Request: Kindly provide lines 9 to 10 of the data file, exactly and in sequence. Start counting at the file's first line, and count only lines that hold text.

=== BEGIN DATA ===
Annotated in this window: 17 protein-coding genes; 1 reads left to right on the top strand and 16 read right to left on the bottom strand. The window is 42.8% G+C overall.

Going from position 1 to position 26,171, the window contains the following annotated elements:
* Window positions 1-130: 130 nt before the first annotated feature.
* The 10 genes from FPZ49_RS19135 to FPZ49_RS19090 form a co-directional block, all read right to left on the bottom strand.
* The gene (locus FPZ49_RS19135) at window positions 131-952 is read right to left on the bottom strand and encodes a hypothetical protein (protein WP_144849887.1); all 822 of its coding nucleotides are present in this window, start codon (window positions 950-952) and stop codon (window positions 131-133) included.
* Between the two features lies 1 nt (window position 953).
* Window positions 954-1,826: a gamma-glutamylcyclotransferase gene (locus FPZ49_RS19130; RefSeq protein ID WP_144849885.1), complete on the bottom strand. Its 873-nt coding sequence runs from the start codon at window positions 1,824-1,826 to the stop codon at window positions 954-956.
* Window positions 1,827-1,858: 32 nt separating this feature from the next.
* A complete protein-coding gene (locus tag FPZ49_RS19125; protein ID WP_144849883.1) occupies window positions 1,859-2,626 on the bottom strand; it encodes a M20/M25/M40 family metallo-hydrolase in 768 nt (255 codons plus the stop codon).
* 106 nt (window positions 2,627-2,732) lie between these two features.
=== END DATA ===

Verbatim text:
* A complete protein-coding gene (locus tag FPZ49_RS19125; protein ID WP_144849883.1) occupies window positions 1,859-2,626 on the bottom strand; it encodes a M20/M25/M40 family metallo-hydrolase in 768 nt (255 codons plus the stop codon).
* 106 nt (window positions 2,627-2,732) lie between these two features.